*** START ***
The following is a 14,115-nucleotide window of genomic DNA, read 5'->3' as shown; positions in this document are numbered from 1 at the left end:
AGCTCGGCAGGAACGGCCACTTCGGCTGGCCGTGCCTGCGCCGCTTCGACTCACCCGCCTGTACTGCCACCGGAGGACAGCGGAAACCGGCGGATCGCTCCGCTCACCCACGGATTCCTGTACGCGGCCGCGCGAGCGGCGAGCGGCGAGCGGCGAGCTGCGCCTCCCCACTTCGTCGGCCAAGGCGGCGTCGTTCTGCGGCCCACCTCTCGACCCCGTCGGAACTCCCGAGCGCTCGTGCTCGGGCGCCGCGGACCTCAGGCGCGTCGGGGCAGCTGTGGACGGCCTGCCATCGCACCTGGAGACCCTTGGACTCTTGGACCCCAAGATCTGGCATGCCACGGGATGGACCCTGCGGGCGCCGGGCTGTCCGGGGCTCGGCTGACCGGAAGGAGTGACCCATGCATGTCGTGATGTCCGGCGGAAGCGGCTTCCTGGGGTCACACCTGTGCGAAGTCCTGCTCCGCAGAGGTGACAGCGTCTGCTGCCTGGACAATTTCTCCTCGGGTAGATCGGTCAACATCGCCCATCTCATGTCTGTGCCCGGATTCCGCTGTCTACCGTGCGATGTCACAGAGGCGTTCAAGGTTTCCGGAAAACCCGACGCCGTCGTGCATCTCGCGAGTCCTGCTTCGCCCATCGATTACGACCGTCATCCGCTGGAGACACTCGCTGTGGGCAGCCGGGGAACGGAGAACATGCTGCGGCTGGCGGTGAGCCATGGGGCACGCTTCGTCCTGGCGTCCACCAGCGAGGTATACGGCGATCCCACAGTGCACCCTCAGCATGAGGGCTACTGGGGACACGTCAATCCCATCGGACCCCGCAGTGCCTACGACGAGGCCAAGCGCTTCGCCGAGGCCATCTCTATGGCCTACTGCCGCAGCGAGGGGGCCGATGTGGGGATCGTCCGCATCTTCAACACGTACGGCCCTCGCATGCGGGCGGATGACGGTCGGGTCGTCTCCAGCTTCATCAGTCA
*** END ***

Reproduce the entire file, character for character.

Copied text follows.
The following is a 14,115-nucleotide window of genomic DNA, read 5'->3' as shown; positions in this document are numbered from 1 at the left end:
AGCTCGGCAGGAACGGCCACTTCGGCTGGCCGTGCCTGCGCCGCTTCGACTCACCCGCCTGTACTGCCACCGGAGGACAGCGGAAACCGGCGGATCGCTCCGCTCACCCACGGATTCCTGTACGCGGCCGCGCGAGCGGCGAGCGGCGAGCGGCGAGCTGCGCCTCCCCACTTCGTCGGCCAAGGCGGCGTCGTTCTGCGGCCCACCTCTCGACCCCGTCGGAACTCCCGAGCGCTCGTGCTCGGGCGCCGCGGACCTCAGGCGCGTCGGGGCAGCTGTGGACGGCCTGCCATCGCACCTGGAGACCCTTGGACTCTTGGACCCCAAGATCTGGCATGCCACGGGATGGACCCTGCGGGCGCCGGGCTGTCCGGGGCTCGGCTGACCGGAAGGAGTGACCCATGCATGTCGTGATGTCCGGCGGAAGCGGCTTCCTGGGGTCACACCTGTGCGAAGTCCTGCTCCGCAGAGGTGACAGCGTCTGCTGCCTGGACAATTTCTCCTCGGGTAGATCGGTCAACATCGCCCATCTCATGTCTGTGCCCGGATTCCGCTGTCTACCGTGCGATGTCACAGAGGCGTTCAAGGTTTCCGGAAAACCCGACGCCGTCGTGCATCTCGCGAGTCCTGCTTCGCCCATCGATTACGACCGTCATCCGCTGGAGACACTCGCTGTGGGCAGCCGGGGAACGGAGAACATGCTGCGGCTGGCGGTGAGCCATGGGGCACGCTTCGTCCTGGCGTCCACCAGCGAGGTATACGGCGATCCCACAGTGCACCCTCAGCATGAGGGCTACTGGGGACACGTCAATCCCATCGGACCCCGCAGTGCCTACGACGAGGCCAAGCGCTTCGCCGAGGCCATCTCTATGGCCTACTGCCGCAGCGAGGGGGCCGATGTGGGGATCGTCCGCATCTTCAACACGTACGGCCCTCGCATGCGGGCGGATGACGGTCGGGTCGTCTCCAGCTTCATCAGTCA